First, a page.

|At the very least, a character must not break whatever illusion has allowed the player to become immersed in the gaming experience. This might seem like a low bar to set, but when you consider how rare it is that a synthetic character meets even this low bar, it’s actually a good place to start.
Rendering, and by that I mean everything that has to do with the visual appearance of a character, including the model, textures, shaders, etc., is becoming less and less of an issue. It wouldn’t be too far fetched to claim that in the feature-film effects world, the rendering problem has been pretty much solved-assuming you’ve got the talent to run the software and the CPU horsepower to back it all up.
In the video-game world, the rendering problem is also close to being solved with the new round of game consoles-and will probably catch up with the feature-film world in another five to six years-along with the subsequent generation of hardware. So rendering isn’t really the problem. What hasn’t been solved is the issue of animation-how the model moves-and the subtle details of that movement.
|In Electronic Arts’ recent game project, The Lord of the Rings: The Third Age, the artists show that simpler animations can be more dramatic and have a larger impact.
One way to animate your characters is with motion capture. At the current time, there is one big technical problem and one big artistic problem associated with this technology.
The technical problem is that you can’t get all the data at the same time. Full-body motion-capture systems don’t quite have the resolution to capture the subtleties required to make faces work. Most of the facial motion-capture systems can’t be attached to the actor during full-body capture without impeding the full-body performance. Some of the facial-capture systems don’t capture the eyes-and if the system can’t be attached to the full-body performance, how could the eyes look in the right place anyway? This problem will go away some day fairly soon, but for now it remains.
The artistic problem involves the actors: If your human performers don’t do the right thing, your captured data won’t be any good. That’s why real athletes have to be used to capture animation for sports games. Conversely, if you want to capture dramatic storytelling, you need real actors, a real script, real blocking, a real director, and lots of rehearsals.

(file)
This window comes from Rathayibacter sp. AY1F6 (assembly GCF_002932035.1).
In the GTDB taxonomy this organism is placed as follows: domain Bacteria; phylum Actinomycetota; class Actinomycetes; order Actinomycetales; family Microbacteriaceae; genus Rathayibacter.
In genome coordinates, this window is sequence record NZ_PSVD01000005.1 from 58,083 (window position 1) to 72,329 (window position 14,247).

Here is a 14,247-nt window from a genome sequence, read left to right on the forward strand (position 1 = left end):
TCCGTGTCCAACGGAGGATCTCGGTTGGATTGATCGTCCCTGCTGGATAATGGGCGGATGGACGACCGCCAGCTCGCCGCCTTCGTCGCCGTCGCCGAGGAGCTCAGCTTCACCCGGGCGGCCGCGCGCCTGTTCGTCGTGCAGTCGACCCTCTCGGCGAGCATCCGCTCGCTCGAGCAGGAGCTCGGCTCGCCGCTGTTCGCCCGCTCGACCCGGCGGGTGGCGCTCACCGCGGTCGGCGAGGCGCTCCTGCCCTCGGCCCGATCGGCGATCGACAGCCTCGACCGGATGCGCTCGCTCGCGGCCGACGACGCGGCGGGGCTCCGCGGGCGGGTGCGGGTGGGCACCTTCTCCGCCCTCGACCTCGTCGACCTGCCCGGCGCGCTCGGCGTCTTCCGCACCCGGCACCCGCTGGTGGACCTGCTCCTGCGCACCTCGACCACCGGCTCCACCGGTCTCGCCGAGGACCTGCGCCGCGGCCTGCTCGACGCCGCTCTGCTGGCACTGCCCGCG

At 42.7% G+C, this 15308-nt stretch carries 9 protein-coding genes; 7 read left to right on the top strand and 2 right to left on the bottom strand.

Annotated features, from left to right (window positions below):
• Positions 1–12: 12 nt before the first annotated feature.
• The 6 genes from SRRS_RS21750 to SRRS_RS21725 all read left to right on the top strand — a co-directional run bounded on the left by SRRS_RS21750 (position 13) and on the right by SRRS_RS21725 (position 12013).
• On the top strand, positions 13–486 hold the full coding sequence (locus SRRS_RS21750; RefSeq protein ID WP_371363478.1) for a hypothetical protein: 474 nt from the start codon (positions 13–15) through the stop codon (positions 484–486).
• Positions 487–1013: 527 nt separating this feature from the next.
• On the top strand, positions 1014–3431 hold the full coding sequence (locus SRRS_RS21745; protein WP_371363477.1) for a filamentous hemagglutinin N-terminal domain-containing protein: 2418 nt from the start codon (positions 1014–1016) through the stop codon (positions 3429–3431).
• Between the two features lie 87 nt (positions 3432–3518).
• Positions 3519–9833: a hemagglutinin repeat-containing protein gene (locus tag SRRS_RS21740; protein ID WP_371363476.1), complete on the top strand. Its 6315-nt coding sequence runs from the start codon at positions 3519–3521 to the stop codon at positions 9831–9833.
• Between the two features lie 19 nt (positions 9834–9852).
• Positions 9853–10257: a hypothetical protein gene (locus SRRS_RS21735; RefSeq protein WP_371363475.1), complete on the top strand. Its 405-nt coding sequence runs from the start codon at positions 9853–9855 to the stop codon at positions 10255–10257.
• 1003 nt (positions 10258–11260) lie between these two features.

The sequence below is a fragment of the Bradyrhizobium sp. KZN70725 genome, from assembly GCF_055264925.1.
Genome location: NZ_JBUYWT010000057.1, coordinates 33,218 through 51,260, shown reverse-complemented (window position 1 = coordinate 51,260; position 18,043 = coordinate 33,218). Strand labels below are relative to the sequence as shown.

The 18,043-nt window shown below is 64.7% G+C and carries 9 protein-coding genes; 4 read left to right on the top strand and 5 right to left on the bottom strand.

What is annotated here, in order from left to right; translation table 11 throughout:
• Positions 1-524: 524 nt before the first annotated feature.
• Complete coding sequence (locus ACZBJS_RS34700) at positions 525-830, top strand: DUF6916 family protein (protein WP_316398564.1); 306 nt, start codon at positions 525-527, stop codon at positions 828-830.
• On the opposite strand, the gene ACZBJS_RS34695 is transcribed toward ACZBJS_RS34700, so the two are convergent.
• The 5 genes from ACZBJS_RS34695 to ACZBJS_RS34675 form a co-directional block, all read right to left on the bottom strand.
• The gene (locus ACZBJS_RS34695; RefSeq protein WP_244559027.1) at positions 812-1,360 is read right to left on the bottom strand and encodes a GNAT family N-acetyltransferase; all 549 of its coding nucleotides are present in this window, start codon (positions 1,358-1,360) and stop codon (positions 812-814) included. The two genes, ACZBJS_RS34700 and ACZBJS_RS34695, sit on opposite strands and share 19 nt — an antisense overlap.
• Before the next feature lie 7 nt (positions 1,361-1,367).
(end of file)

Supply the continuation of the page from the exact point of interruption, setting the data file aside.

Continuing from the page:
In our recent game project, The Lord of the Rings: The Third Age, the best motion-captured storytelling sequences occur in the simplest scenes. Probably the best one involves a few characters sitting around a campfire, talking. It works the best because the actors could focus on their craft and emotional state, and because the dialogue and blocking are good, and so forth-in other words, we did the art correctly. Then, because the movements and blocking are simple, we got all the data (full body, face, and eyes) to line up right-we successfully worked around the technical problems. I might add that all those things were able to happen because the cast and the crew rehearsed like crazy.
You could replace all the techniques I’ve just recommended with some really good animators and a great animation director. Whether that’s the right solution for your project, as opposed to the actor/director/motion-capture route, depends on whom you have working for you, and on the artistic style of your project.
While the techniques discussed earlier work well if you know in advance exactly which characters will interact in what ways, they obviously fall short if any significant variables are introduced-such as those occuring within the interactive environments of games.
Someday, in order to meet this challenge, we’ll be able to synthesize human motions down to the smallest muscle movement. But that day is not today. Right now, the most practical solution is to divide movements into four categories: facial expressions, lip sync, head and eye tracking, and full-body gestures.
Facial expressions and lip sync have probably been around the longest. There are lots of different libraries full of happy, sad, angry, and other facial expressions, and morphing between these works fairly well. Lip sync is also reasonably well understood in terms of different mouth shapes for phonemes or other, similar systems. Both types of animation are significant simplifications of reality, but they work pretty well if implemented carefully and by talented artists and engineers.
Head and eye tracking are making some big strides forward, as well. Algorithms have been developed here at Electronic Arts that take into account the emotional state of the character being animated, as well as the emotional relationship between that character and other entities in the scene (characters and objects). These algorithms move the head and eyes in a coordinated manner and have proved successful in giving the player the illusion that the character has an emotional state-that is, has believable thoughts.
We are also experimenting with something like facial expres-sions for full-body gestures. Using information from psychology, as well as executive and sales training literature, we’re assembling animation building blocks for using body language to communicate an AI character’s state of mind to the player.
In summary, we can create much more believable AI-driven characters in years to come, but we also need to concentrate on what can be done to make believable characters now. There is a lot of work yet to be done in order to make them “think” and have any sense of true intelligence, but even without that, there is much we can do now, with carefully planned and rehearsed motion capture, animation, etc., to make far more believable synthetic characters. The key is to concentrate on the details.
Steve Gray is currently executive producer for The Lord of the Rings at Electronic Arts’ Redwood Shores Studio.